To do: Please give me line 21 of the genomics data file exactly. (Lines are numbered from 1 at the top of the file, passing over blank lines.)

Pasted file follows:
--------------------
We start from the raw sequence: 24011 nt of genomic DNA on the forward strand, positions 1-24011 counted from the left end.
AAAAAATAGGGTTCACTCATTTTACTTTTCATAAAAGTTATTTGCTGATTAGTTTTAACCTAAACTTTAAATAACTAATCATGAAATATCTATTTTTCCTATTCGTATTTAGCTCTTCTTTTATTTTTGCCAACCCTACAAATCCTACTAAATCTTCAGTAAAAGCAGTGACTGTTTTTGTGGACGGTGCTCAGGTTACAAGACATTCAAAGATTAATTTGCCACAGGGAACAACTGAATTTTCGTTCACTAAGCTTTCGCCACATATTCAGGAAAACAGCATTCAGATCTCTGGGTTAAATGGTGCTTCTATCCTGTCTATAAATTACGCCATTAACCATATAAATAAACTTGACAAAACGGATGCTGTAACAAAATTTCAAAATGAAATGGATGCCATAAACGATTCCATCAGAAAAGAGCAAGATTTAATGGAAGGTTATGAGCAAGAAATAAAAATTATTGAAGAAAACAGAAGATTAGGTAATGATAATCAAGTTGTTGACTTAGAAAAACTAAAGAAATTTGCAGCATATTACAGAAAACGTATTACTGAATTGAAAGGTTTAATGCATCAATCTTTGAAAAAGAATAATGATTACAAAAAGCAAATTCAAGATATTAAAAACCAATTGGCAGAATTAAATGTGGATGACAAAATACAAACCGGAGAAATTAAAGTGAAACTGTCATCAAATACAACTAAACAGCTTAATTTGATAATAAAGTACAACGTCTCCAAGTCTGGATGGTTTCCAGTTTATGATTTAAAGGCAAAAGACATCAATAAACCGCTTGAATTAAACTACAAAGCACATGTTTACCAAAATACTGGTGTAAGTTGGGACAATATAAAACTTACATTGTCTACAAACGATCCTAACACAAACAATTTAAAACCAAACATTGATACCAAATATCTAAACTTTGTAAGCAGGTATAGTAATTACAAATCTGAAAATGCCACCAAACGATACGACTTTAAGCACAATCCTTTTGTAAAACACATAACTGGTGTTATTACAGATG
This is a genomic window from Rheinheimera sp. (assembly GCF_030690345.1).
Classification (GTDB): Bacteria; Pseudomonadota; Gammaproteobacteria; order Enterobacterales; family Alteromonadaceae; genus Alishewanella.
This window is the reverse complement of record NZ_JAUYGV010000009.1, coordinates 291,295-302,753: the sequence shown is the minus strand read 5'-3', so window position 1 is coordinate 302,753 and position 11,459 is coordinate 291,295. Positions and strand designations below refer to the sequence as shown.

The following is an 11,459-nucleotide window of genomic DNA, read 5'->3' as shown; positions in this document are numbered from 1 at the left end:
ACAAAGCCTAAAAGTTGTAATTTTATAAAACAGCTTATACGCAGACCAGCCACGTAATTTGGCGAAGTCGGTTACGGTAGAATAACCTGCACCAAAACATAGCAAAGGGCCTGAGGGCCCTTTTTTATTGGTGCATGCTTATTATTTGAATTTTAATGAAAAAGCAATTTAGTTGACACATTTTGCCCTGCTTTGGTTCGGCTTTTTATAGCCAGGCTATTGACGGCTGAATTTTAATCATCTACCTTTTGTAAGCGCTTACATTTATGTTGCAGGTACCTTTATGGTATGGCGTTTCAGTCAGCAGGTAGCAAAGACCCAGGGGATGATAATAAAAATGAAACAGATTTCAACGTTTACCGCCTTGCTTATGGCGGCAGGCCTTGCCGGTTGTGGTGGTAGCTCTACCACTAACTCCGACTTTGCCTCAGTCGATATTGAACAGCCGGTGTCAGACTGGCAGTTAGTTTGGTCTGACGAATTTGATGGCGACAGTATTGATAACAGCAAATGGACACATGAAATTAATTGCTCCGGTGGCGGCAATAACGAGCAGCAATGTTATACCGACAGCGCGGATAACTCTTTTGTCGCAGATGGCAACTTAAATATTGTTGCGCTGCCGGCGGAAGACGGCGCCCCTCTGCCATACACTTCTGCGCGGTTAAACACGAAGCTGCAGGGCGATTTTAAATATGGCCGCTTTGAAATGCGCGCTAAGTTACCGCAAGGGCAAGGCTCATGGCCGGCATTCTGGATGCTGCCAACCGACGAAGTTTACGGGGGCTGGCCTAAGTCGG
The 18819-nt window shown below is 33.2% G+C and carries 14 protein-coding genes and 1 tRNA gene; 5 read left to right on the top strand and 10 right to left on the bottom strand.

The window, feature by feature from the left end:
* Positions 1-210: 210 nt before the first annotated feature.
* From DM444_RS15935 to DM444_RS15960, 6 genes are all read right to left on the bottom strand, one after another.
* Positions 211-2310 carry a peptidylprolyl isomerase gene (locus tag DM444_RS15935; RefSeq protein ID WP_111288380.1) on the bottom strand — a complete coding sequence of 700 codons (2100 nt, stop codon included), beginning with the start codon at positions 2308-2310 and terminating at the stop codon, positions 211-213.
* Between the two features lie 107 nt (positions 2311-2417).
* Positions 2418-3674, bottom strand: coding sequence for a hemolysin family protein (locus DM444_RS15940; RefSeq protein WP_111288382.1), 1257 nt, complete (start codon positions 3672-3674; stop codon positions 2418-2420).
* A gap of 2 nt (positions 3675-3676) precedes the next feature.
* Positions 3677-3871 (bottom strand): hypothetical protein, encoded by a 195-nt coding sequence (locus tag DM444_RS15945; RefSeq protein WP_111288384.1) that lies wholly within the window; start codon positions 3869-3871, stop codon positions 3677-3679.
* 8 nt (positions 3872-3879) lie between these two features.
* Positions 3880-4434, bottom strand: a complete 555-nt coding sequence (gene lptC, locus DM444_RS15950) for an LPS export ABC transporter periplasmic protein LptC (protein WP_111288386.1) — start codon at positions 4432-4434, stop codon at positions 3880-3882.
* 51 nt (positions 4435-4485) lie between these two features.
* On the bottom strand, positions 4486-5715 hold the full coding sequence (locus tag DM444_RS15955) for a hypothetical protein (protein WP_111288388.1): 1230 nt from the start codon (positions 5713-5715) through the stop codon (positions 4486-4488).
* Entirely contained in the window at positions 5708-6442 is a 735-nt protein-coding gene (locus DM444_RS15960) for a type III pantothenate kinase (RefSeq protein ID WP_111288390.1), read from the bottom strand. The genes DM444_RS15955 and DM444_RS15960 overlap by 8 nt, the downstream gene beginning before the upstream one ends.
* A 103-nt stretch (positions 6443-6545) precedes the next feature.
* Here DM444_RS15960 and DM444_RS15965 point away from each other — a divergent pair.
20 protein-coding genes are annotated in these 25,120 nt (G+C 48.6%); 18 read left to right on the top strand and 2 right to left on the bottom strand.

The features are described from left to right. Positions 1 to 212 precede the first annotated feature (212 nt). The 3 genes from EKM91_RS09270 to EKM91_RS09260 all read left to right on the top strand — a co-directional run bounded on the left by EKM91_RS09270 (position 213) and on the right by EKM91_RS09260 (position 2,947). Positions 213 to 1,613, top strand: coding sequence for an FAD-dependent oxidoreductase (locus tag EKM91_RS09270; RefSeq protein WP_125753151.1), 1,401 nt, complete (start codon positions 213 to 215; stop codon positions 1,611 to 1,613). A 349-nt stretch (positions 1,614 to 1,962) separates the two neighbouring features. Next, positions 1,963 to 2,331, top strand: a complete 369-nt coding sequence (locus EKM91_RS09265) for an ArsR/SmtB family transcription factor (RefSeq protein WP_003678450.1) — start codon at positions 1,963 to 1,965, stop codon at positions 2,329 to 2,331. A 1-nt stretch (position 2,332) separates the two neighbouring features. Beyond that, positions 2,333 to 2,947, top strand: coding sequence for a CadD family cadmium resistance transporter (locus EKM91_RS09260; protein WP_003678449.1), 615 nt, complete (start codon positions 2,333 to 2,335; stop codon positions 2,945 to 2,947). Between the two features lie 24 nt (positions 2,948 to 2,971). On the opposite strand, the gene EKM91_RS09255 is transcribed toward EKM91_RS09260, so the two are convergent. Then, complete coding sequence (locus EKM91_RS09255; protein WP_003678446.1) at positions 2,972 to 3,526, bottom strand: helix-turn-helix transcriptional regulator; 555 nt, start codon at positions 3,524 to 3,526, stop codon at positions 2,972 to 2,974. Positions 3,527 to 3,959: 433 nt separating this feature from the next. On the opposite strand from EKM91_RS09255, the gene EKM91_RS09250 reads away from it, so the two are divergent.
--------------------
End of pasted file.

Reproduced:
* Entirely contained in the window at positions 5708-6442 is a 735-nt protein-coding gene (locus DM444_RS15960) for a type III pantothenate kinase (RefSeq protein ID WP_111288390.1), read from the bottom strand. The genes DM444_RS15955 and DM444_RS15960 overlap by 8 nt, the downstream gene beginning before the upstream one ends.